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How to Prevent Kids From Excessive Texting

At the parent-teacher conference, you learned that your teen can hardly keep her eyes open during class, despite her early bedtime. One look at your cell phone records, however, and the mystery is solved -- she's sent 6,000 texts during the past month. This scenario isn't uncommon, and a teenage texting habit can be very difficult to break, even when parents and teachers implement rules to try to curb excessive texting.

"Some kids can text in their pocket without even looking at the phone," said Lorraine Proud, LPC, a school counselor with Nacogdoches Independent School District in Nacogdoches, Texas. "Sometimes the thought of being without the phone for even an hour is anxiety-producing."

The Problem

Proud sees a number of problems with excessive texting. "When the child can't focus in the here and now, it is a problem," she said, lamenting the fact that many teens have a difficult time giving others their full attention when they have their phone in hand.

Proud is also concerned about the effect of texting on relationships. "It's an inauthentic social context. It's not the same as building a relationship one-on-one." Texting also can make your teen appear rude. After all, sending a text during dinner with Grandma may not go over very well.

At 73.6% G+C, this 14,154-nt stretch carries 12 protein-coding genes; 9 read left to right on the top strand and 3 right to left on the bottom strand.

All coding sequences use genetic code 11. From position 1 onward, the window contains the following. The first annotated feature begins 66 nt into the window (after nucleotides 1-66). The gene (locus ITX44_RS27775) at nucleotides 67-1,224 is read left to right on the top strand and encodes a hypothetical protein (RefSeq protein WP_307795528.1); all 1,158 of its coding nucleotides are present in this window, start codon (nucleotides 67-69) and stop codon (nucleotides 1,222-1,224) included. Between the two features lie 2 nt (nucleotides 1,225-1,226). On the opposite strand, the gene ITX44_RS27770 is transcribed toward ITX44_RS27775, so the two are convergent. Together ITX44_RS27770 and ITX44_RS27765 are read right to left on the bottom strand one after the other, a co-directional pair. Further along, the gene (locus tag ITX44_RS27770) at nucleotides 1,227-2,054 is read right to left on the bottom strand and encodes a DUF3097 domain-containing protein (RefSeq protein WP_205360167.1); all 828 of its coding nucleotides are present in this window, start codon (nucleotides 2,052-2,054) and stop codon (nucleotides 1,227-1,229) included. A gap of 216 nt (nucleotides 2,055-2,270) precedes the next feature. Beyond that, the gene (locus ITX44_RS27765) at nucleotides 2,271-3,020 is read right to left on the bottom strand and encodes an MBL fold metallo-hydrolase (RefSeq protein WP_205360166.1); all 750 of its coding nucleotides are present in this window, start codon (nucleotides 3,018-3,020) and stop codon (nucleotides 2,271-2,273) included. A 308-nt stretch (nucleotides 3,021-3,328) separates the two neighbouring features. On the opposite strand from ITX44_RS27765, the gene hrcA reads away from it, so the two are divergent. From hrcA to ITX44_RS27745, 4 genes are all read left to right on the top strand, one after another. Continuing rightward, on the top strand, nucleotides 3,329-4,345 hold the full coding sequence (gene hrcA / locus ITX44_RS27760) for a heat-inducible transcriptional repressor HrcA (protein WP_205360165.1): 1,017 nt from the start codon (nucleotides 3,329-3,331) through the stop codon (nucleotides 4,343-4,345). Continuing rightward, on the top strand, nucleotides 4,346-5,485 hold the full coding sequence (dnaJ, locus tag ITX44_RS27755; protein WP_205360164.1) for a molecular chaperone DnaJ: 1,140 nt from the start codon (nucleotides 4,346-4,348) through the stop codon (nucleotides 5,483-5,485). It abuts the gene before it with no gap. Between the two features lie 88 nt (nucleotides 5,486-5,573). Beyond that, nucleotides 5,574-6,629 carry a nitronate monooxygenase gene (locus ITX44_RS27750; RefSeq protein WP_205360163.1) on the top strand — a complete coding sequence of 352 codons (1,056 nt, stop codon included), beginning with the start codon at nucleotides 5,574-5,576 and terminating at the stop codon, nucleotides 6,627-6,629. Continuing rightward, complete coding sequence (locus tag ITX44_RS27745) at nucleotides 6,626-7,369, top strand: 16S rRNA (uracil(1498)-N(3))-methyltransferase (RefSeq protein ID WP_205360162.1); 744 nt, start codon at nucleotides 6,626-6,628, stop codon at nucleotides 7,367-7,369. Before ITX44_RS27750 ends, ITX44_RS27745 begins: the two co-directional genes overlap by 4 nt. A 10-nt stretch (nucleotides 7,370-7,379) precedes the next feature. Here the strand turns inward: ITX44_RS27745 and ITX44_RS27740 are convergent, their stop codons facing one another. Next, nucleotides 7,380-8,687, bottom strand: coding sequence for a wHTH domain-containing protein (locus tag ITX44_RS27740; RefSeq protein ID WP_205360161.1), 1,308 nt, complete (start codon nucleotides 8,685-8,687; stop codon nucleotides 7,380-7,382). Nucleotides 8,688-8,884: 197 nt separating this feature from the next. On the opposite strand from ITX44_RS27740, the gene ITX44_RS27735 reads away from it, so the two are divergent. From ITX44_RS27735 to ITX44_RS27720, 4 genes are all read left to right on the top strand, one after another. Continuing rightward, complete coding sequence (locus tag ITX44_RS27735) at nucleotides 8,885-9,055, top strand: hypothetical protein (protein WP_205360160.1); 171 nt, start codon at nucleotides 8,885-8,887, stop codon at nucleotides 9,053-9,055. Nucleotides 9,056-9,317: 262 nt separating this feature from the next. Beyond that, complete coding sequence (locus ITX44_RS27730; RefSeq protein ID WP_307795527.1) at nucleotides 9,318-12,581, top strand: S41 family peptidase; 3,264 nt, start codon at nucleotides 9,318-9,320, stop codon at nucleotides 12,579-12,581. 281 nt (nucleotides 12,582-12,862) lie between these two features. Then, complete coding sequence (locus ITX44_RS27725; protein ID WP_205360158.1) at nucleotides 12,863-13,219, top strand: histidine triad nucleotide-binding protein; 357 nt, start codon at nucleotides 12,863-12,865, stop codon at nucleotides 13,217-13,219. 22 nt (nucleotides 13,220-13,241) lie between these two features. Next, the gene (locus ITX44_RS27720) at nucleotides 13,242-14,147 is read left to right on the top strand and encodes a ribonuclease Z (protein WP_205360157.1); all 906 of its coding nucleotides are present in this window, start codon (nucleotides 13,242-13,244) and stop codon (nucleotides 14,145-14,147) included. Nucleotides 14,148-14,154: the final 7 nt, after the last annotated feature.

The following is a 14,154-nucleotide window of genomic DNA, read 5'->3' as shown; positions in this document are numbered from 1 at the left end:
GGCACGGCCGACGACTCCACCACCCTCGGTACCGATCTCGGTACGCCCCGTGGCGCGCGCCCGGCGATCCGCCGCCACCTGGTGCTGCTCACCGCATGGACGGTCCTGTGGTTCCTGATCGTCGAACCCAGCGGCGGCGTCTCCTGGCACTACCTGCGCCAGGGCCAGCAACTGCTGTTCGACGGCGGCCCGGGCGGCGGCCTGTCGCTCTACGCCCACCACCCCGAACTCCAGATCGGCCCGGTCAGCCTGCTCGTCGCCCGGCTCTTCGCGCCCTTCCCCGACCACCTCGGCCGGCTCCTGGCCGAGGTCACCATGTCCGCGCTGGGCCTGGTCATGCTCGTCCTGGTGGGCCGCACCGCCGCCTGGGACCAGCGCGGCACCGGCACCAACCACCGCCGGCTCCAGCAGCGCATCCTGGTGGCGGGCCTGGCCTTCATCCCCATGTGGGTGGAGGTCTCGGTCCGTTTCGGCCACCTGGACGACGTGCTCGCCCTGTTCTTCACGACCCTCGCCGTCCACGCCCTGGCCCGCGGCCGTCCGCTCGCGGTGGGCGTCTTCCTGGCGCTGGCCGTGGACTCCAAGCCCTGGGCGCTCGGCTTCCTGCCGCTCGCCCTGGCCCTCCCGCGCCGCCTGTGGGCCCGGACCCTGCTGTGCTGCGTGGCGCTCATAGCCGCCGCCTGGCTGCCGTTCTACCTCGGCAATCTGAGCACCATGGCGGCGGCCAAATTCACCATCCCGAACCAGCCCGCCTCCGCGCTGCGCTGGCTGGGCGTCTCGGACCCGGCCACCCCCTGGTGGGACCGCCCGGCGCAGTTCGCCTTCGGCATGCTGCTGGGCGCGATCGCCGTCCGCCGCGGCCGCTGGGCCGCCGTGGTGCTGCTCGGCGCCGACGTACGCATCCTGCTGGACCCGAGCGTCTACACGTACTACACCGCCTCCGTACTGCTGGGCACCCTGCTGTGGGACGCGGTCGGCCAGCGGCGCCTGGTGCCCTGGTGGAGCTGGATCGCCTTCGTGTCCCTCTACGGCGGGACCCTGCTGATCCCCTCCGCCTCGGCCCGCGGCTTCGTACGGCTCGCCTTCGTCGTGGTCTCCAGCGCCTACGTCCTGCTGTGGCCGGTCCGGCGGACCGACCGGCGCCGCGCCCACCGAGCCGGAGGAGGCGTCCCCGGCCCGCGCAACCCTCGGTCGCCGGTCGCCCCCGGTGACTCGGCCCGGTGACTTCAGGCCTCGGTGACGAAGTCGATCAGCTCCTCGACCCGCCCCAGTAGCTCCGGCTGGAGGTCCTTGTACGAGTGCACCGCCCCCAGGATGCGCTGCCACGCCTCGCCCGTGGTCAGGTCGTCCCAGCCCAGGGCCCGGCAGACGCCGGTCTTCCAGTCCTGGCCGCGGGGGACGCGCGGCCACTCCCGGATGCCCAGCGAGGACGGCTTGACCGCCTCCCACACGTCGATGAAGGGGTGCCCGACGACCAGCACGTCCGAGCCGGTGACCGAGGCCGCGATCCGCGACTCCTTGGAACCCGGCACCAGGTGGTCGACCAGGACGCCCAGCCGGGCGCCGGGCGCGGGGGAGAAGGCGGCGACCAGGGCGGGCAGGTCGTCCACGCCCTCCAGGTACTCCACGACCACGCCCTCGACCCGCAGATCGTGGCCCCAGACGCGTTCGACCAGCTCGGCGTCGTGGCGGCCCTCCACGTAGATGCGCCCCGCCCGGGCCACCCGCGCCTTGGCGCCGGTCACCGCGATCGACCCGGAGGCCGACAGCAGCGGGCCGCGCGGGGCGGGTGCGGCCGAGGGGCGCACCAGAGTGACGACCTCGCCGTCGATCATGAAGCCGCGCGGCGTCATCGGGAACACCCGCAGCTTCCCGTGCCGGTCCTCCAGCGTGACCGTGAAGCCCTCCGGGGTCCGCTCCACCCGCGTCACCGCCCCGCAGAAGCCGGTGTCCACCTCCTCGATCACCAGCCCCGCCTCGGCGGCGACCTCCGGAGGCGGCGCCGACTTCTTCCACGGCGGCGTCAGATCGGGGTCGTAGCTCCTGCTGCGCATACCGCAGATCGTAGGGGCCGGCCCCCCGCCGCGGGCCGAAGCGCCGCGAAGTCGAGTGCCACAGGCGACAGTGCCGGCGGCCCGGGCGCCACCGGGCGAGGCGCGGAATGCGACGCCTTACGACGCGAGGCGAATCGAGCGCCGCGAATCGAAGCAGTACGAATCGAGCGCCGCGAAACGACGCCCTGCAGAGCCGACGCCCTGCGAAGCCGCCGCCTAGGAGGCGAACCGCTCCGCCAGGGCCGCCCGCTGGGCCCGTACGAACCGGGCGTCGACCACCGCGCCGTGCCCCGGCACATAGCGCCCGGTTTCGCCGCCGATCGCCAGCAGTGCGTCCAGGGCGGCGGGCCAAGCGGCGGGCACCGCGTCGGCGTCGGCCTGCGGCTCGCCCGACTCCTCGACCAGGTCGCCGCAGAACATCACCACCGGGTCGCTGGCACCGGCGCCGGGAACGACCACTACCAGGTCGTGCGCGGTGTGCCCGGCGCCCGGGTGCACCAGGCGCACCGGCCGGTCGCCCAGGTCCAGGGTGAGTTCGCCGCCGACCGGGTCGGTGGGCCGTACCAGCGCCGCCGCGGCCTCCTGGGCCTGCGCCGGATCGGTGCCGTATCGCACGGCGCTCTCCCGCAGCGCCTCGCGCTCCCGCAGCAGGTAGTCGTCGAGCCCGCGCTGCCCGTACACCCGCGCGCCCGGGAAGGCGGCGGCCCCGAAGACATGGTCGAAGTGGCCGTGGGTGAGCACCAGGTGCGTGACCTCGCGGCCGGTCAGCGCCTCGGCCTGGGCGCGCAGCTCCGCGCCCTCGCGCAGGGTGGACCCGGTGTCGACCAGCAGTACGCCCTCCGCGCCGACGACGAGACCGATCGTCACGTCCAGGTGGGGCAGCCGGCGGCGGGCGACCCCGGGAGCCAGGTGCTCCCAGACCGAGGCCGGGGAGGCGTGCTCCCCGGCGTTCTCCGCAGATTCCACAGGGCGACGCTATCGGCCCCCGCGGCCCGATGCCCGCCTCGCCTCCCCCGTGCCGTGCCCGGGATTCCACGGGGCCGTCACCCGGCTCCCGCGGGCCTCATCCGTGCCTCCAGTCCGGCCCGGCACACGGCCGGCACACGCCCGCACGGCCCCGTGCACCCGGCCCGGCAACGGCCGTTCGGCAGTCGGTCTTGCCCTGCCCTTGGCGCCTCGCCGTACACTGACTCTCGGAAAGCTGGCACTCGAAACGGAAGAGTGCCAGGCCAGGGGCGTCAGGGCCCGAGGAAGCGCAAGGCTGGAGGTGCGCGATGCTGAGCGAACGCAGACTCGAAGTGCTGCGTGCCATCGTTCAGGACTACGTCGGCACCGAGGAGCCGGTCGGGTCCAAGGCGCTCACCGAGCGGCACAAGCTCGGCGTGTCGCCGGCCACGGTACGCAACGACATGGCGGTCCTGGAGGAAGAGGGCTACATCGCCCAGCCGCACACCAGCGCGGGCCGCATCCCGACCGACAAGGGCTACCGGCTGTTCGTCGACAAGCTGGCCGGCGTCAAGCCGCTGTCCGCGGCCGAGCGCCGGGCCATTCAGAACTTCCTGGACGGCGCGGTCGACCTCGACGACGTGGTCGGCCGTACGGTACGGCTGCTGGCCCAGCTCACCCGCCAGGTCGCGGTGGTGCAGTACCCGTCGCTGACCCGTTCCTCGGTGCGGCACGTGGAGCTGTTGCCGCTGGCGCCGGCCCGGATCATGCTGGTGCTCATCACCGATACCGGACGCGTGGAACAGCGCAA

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Cell Provider Help

A simple solution to the problem is to limit your teen's ability to text. No, you don't have to duct tape his hands together. Rather, you can call your cell phone provider and ask to have parental controls added to your his phone line. These controls, which typically cost a few extra dollars each month, allow you to set the number of messages he can send and receive. You can also limit the hours that he can text, turning off the ability to send smilies and LOLs after 10 p.m., for example. Sprint, AT&T and Verizon, among others, offer this service.

Set Limits

Just as you keep your children from eating the entire bowl of cake batter, you can keep kids from texting non-stop. Set limits on this behavior just as you would any other undesirable action. Proud recommends talking to your child and letting her know your concerns. Recommend a healthy behavior to replace the texting, such as walking to a friend's house. Let her know that if she continues to send over 500 text messages a month or text after bedtime that you'll confiscate her phone.

RELATED: When Should My Kid Get a Cell Phone?

Self-Control

To teach self-control in this area, Proud recommends "making little rules like 'no texting at dinner.'" You can designate text-free zones, such as the dining room, as well as text-free hours, such as between 4 and 6, when homework is a priority in your house. Put the focus on preventing kids from spending every waking moment texting, and you'll teach them self-control that will spill over into other areas of their life as well.

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